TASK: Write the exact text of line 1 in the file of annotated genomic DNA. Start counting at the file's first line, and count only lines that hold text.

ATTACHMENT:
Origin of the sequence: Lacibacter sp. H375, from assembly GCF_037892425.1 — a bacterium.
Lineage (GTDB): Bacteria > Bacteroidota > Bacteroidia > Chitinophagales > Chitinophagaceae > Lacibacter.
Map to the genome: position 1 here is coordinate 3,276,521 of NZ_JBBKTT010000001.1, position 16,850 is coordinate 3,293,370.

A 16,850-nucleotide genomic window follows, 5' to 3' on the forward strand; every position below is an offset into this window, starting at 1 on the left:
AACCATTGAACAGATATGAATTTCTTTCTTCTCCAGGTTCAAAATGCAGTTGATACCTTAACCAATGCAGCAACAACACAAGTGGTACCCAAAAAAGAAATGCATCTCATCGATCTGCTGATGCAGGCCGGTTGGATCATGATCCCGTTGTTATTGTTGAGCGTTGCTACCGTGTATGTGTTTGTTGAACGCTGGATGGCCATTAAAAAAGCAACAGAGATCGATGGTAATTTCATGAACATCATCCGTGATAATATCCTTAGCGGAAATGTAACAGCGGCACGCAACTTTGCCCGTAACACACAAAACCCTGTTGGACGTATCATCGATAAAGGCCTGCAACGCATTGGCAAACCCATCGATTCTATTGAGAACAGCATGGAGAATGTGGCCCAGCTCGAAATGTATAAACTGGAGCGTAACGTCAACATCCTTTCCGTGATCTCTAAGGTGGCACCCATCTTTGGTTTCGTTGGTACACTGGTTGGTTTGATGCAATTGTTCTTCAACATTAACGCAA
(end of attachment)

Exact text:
Origin of the sequence: Lacibacter sp. H375, from assembly GCF_037892425.1 — a bacterium.